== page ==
Dan: Yes, I absolutely agree with everything that Doug said. I have a few things to add. One is people looking for this comprehensive digital twin. This is a whole discussion in itself, of what that means, but really a digital representation of every aspect of their product and the development process, manufacturing and service – the entire digitalization of an organization. Suppliers are wanting to partner with organizations that can really work with them – developing tools that have a future and a breadth. But like Doug says, they don’t lock you into having to use every single tool from them. So, I think that whole openness is important, to integrate tools from different domains and various parts of the development flow – being able to play an active role in an open ecosystem. People want tools that they can fit into their ways of working, rather than you must change how you work and fit yourself to the tool. It is the element of flexibility – an openness – a philosophy of underpinning, a foundation of how tools are built to serve the engineers. Ultimately, it’s the engineers and it’s the people developing these products that bring the innovation, the creativity, and the new designs into these businesses. And what you want is for these tools is to augment them – make that process easy for them. So, I think organizations are looking for companies that can partner with them to provide tools that help them do just that, working with them and putting them first.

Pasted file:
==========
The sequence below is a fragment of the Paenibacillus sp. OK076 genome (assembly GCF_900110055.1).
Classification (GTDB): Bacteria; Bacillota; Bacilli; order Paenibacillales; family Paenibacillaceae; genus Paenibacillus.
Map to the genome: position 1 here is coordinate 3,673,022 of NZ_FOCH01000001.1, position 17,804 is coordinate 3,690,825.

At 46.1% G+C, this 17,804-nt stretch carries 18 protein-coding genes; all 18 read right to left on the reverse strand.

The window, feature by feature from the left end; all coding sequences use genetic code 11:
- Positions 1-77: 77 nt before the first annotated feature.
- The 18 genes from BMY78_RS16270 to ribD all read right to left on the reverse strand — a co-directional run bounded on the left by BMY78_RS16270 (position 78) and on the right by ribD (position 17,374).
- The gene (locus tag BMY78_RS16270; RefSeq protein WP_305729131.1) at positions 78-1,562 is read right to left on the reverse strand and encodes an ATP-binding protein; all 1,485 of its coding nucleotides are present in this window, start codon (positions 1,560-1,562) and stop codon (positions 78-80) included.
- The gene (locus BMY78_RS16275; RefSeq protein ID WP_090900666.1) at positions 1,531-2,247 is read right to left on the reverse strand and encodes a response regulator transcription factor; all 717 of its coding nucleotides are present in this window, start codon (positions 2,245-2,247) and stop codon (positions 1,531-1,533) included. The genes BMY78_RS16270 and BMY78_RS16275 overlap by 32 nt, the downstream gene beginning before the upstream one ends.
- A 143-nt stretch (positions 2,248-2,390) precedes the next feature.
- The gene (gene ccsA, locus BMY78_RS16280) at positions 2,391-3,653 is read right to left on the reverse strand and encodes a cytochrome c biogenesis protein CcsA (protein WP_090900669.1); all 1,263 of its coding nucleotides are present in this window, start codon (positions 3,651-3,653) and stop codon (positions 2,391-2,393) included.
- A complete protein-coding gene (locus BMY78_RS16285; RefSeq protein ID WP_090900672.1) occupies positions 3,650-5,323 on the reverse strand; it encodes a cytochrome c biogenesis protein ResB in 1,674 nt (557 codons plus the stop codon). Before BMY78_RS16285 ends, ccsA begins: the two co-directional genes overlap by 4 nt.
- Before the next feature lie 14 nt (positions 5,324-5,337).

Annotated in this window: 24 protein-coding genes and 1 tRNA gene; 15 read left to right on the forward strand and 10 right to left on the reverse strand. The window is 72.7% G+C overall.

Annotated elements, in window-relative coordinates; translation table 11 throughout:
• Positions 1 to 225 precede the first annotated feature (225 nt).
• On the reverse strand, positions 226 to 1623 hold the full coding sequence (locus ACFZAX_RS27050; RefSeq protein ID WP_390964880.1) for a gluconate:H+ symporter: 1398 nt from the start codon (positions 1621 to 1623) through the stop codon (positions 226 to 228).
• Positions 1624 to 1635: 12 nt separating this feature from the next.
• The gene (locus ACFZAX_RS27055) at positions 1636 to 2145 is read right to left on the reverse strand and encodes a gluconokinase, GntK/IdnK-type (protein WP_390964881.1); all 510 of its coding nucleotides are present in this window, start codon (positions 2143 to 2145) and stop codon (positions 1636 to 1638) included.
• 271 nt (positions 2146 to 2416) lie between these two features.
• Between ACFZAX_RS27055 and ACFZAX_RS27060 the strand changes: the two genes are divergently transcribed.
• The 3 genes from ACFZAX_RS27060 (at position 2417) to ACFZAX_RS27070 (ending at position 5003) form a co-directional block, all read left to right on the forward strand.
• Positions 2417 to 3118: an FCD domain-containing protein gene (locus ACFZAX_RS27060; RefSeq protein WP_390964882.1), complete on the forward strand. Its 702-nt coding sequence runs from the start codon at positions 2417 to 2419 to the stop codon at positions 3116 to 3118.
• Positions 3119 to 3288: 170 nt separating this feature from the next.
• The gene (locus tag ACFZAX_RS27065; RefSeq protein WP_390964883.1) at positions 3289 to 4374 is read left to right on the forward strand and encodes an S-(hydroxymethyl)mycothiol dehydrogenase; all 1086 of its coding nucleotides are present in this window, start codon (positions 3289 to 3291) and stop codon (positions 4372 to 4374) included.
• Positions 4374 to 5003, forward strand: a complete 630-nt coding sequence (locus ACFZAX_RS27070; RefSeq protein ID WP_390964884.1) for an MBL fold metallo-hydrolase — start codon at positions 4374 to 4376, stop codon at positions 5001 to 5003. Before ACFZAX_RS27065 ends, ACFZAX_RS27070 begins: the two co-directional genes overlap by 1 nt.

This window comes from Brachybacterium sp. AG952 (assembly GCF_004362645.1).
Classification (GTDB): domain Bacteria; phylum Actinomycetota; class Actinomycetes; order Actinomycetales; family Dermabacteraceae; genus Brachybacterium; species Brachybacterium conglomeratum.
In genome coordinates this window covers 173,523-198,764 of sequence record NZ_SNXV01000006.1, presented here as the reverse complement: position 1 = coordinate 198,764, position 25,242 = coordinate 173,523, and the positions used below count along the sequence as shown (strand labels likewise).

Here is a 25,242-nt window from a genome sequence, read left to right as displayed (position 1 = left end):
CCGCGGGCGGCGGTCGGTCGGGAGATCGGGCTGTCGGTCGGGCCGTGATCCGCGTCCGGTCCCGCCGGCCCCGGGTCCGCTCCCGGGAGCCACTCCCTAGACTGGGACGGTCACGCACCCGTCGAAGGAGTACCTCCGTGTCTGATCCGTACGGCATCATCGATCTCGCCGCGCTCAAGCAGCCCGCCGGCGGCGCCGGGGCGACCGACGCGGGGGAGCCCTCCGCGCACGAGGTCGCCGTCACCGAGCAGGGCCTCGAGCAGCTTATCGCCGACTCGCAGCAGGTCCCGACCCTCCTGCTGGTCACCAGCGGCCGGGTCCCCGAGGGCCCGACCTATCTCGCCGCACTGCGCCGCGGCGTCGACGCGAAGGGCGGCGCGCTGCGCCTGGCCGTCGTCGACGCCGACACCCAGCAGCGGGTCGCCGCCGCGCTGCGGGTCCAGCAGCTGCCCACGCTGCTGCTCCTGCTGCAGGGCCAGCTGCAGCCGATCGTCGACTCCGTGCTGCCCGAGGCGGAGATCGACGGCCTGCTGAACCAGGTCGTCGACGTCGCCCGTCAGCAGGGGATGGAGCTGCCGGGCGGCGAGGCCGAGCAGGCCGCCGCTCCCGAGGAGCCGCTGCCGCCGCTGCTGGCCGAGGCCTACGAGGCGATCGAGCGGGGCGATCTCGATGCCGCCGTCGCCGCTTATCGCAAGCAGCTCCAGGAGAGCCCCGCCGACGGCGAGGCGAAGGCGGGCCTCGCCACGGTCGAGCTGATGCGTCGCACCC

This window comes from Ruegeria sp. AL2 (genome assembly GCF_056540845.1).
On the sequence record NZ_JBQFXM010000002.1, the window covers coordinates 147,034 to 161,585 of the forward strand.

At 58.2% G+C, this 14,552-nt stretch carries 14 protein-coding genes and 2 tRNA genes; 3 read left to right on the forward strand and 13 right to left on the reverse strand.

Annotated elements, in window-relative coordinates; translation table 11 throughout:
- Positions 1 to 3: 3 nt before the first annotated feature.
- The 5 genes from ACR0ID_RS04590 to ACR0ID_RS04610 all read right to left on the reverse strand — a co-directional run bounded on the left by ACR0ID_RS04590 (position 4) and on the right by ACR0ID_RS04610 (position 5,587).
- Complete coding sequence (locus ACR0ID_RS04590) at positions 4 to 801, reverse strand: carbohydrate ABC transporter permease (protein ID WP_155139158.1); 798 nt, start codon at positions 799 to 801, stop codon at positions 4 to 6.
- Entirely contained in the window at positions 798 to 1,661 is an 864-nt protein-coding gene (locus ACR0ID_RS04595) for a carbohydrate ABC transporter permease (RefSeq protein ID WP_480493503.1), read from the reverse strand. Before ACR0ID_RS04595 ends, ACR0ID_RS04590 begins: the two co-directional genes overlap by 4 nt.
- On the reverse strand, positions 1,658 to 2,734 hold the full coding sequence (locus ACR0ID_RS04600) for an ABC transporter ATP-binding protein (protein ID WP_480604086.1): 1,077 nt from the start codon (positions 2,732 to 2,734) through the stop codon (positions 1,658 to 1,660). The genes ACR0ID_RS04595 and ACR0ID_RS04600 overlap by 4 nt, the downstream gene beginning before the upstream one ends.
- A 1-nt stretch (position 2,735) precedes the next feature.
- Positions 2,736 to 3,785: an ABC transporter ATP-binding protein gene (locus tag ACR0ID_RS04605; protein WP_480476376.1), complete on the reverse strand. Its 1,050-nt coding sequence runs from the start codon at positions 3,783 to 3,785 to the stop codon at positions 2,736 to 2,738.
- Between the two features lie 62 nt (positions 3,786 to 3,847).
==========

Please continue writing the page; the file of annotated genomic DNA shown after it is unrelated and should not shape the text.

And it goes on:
Doug: That’s great! I just want to reiterate that Dan used the following word twice – and I don’t think you can state it enough – partner. It’s a partnership. He’s spot on. They don’t want a supplier; they don’t want someone to sell them something – they want a partner to work with because one of the beauties of the landscape that we deal with is it’s constantly evolving and changing, and you’re never done developing these tools because their needs are constantly evolving. So that’s why they want a partnership. They don’t want a vendor. And that’s what we offer.